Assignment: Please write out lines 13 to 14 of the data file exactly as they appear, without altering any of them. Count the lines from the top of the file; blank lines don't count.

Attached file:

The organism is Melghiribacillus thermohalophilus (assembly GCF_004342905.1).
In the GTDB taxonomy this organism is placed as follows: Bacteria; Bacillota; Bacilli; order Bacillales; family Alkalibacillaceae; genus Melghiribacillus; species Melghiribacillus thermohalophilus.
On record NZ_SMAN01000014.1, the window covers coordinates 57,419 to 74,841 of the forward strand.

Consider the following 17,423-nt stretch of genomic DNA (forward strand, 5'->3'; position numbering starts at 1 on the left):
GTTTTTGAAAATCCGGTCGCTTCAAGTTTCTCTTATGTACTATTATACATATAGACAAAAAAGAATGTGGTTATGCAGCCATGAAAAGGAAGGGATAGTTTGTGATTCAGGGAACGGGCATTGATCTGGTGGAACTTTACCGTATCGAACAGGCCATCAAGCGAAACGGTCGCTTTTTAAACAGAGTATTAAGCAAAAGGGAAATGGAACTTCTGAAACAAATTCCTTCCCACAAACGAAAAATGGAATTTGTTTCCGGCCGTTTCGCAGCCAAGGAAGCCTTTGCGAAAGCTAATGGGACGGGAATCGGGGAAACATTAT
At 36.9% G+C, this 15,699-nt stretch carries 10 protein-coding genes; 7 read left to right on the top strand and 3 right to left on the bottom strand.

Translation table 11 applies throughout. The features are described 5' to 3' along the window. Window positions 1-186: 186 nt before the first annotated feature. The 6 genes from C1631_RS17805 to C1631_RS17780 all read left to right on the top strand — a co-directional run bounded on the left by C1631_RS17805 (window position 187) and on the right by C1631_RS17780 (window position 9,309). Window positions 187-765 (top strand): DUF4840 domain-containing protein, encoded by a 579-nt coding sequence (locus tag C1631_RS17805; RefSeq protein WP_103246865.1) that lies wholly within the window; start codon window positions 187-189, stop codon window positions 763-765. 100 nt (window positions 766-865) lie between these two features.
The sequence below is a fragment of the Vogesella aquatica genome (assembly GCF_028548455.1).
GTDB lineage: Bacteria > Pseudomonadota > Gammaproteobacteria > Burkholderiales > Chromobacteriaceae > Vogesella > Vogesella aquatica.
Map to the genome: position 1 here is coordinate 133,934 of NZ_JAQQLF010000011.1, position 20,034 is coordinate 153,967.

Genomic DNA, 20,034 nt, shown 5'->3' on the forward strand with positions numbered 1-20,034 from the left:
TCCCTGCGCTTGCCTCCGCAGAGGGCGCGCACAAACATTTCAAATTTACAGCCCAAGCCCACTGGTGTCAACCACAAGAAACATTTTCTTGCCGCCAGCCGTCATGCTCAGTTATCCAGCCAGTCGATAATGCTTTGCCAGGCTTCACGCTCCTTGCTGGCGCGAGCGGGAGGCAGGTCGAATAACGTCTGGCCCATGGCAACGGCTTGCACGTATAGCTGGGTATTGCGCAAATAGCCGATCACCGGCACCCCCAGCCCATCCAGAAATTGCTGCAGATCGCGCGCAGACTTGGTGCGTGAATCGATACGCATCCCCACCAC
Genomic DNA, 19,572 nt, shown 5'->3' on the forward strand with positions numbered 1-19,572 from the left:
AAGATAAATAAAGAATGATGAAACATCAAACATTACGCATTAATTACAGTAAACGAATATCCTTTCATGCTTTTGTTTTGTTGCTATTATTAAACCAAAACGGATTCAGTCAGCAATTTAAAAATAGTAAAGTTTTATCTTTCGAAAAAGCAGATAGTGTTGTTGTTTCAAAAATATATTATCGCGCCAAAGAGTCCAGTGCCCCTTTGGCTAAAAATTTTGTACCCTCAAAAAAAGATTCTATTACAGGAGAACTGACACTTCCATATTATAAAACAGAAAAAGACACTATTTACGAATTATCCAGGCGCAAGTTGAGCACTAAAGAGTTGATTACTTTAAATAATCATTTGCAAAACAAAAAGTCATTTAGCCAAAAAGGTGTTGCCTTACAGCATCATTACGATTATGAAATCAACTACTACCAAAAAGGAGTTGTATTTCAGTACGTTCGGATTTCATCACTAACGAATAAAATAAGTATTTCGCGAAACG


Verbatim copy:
Genomic DNA, 19,572 nt, shown 5'->3' on the forward strand with positions numbered 1-19,572 from the left:
AAGATAAATAAAGAATGATGAAACATCAAACATTACGCATTAATTACAGTAAACGAATATCCTTTCATGCTTTTGTTTTGTTGCTATTATTAAACCAAAACGGATTCAGTCAGCAATTTAAAAATAGTAAAGTTTTATCTTTCGAAAAAGCAGATAGTGTTGTTGTTTCAAAAATATATTATCGCGCCAAAGAGTCCAGTGCCCCTTTGGCTAAAAATTTTGTACCCTCAAAAAAAGATTCTATTACAGGAGAACTGACACTTCCATATTATAAAACAGAAAAAGACACTATTTACGAATTATCCAGGCGCAAGTTGAGCACTAAAGAGTTGATTACTTTAAATAATCATTTGCAAAACAAAAAGTCATTTAGCCAAAAAGGTGTTGCCTTACAGCATCATTACGATTATGAAATCAACTACTACCAAAAAGGAGTTGTATTTCAGTACGTTCGGATTTCATCACTAACGAATAAAATAAGTATTTCGCGAAACG